Grading for the course in previous semesters (fall of 2008, 2009, and 2010) was based on four homework assignments distributed throughout the semester, weekly laboratory exercises, participation in a Saturday field trip, three exams over lectures, and a comprehensive final. The homework assignments were designed to give students practice with the mechanics of how to set up and solve problems in soil geography. The goal of the laboratory exercises was to give students hands-on experience with how to measure soil properties and observe soil phenomena. The field trip, which was taken in the first two to three weeks of the semester, was meant to give students a physical context in which to place the information they were learning in class. This trip was also used to sample the soils that students used in the laboratory for the remainder of the course. Exams were designed to focus on a conceptual understanding (less mechanics) of the material presented in the course and to assess students’ ability to integrate their learning.

Because there is so much material that is new to students in this course, lectures and assignments are compartmentalized by the various sub-disciplines as a way to systematize the subject. Although I try to emphasize the connections between these sub-disciplines in the context of individual problems, one of the biggest challenges for students in this class is to integrate their knowledge across the individual learning units. Students enrolled in this course at the graduate-level (535) were also responsible for completing an individually-run final project, which incorporated various techniques from the field and laboratory to answer a soils-related question of their interest. The goal of this project was to develop student skills in problem solving, integration, and writing.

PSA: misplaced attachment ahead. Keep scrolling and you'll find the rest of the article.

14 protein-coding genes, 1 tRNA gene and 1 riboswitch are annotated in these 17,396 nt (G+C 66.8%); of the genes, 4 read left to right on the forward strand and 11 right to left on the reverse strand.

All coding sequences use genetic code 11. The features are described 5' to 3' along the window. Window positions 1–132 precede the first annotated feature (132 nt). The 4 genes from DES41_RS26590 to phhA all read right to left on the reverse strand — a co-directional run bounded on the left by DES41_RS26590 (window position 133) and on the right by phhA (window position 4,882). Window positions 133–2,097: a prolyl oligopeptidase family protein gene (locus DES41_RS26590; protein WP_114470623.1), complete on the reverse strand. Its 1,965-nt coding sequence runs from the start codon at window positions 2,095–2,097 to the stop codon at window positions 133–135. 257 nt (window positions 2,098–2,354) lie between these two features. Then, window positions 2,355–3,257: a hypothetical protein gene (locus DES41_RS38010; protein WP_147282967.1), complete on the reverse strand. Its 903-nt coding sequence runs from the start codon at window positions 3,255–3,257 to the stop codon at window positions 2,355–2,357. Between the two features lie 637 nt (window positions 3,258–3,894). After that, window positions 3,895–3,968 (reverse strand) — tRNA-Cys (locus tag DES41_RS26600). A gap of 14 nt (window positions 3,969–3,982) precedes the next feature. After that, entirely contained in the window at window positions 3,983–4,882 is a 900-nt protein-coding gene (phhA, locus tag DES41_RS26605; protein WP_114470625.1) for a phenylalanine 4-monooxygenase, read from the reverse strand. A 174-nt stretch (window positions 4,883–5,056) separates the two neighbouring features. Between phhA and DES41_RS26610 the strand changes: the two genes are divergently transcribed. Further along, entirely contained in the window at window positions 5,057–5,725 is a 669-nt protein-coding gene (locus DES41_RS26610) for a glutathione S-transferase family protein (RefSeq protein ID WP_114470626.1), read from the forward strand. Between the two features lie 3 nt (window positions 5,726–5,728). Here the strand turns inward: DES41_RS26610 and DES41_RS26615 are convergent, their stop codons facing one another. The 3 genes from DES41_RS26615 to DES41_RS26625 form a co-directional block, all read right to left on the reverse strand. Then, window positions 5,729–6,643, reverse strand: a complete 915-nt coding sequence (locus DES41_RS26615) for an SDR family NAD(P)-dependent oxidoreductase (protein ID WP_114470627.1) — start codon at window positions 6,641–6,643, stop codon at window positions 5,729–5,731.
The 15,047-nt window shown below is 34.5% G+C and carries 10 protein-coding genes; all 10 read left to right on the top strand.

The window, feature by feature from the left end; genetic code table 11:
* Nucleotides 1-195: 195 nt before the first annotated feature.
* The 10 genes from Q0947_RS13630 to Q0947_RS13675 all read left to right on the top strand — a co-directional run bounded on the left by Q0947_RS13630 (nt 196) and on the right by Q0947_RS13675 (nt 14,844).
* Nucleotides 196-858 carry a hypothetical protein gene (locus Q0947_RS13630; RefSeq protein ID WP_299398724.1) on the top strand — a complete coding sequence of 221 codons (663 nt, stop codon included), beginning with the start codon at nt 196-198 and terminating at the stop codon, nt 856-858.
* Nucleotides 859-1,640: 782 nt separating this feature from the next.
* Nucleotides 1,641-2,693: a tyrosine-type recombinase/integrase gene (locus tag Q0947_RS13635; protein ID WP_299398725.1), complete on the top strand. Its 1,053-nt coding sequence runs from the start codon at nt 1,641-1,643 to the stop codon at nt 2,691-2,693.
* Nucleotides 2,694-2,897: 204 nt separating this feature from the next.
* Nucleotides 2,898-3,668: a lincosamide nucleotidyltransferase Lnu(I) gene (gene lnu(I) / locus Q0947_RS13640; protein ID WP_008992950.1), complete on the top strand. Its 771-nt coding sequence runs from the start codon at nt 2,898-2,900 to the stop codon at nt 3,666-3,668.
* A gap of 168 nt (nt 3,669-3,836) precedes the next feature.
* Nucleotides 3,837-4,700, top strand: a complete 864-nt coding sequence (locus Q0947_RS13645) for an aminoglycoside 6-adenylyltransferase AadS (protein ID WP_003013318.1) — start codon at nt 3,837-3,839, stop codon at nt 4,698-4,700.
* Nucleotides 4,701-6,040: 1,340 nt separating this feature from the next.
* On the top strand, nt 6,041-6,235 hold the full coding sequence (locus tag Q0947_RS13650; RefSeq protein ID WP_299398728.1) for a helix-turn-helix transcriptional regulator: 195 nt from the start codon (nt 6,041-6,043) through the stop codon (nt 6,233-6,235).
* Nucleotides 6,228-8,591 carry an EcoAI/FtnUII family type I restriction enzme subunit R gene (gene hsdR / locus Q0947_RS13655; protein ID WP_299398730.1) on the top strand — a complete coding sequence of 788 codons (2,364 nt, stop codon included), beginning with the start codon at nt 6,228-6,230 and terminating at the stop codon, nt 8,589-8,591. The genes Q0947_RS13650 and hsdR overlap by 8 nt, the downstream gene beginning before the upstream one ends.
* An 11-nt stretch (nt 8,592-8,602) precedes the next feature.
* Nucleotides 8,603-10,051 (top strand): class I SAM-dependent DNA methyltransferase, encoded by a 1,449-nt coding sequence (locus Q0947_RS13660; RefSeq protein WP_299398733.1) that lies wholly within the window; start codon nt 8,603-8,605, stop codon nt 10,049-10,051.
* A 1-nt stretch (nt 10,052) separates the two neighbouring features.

The major goal of this redesign was to isolate and correct misconceptions about soil-related issues among students in the course and prevent those misconceptions from being propagated to upper-division courses. Three secondary goals were to increase participation during lecture while creating an environment where students take ownership of the concepts, to engender integration and problem-solving skills, and to improve student written communication skills.